Your complimentary articles
You’ve read one of your four complimentary articles for this month.
You can read four articles free per month. To have complete access to the thousands of philosophy articles on this site, please
Karl Barth (1886-1968)
by Terence Green
Proud Reason brought low
Credo ut intelligam
The Word revealed
Swiss Reformed theologian Karl Barth was the leading Christian theological scholar of the twentieth century. He didn’t think much about sinful humanity, but he did have a reasonably high estimation of his own qualities, humbly considering himself part of an august lineage that included Kierkegaard, Luther, Calvin, St Paul, and Jeremiah – seers who believed that ‘man is made to serve God and not God man’.
Barth was revolted by the turn that Christianity had taken in nineteenth century Europe, with its liberal views on beliefs, its reductively rationalistic (ie anti-supernatural) approach to God, and a biblical exegesis which reduced the word of God to the status of historical myth. The idea that we share in the Divine Mind through human reason, he said, was sheer hubris on our part – yet another of humanity’s pitiful delusions. We must realise that God is forever beyond our reach, wholly Other. It is only because in Christ God joined us for a spell that we come to know him at all; and we showed our gratitude by crucifying him.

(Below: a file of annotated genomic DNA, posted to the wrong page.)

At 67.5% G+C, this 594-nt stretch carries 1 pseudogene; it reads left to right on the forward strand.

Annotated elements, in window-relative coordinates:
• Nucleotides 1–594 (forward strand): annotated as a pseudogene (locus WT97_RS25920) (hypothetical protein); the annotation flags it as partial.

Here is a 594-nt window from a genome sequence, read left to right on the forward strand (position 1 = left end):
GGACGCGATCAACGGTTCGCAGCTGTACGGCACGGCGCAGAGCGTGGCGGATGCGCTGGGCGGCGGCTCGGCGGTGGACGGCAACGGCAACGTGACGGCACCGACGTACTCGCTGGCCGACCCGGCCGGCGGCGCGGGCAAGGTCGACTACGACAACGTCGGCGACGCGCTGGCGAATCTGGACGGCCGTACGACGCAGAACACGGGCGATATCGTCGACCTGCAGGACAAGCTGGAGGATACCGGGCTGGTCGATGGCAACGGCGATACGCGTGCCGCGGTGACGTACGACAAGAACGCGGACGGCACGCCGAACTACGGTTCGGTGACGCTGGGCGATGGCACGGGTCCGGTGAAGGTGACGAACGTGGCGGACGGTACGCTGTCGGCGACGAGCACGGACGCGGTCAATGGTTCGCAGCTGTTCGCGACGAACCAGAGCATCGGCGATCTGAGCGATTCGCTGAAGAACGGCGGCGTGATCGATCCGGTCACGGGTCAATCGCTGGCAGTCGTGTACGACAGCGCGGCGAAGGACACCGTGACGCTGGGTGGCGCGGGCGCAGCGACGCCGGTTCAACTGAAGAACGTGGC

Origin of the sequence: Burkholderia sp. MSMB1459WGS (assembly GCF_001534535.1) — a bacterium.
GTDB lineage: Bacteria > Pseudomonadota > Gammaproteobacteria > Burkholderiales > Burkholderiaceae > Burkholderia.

Barth’s guiding axiom, credo ut intelligam – ‘I believe so that I may understand’ – he took from St Anselm (1033-1109): without first believing that God exists (and the rest of basic Christianity), reason will tell us nothing of God. But before we all start believing so that we might understand, Barth adds that only those chosen by grace will come to know the truth of God. The rest of us will just have to make do. In his cheery way, Barth called this the ‘humiliation of the Gospel’. Meanwhile, having his secretary move in to live with him, his wife, and his five children might have been called the ‘humiliation of the spouse’.
Over the course of thirty years, Barth briskly summarised his thoughts in a work entitled Church Dogmatics, it contains over nine thousand pages of musings on God, revelation, creation, and atonement. He was going to tackle redemption and eschatology, but his own end of days caught up with him, and the project was never finished.
© Terence Green 2023
Terence Green is a writer, historian, and lecturer who lives in Eastbourne, New Zealand.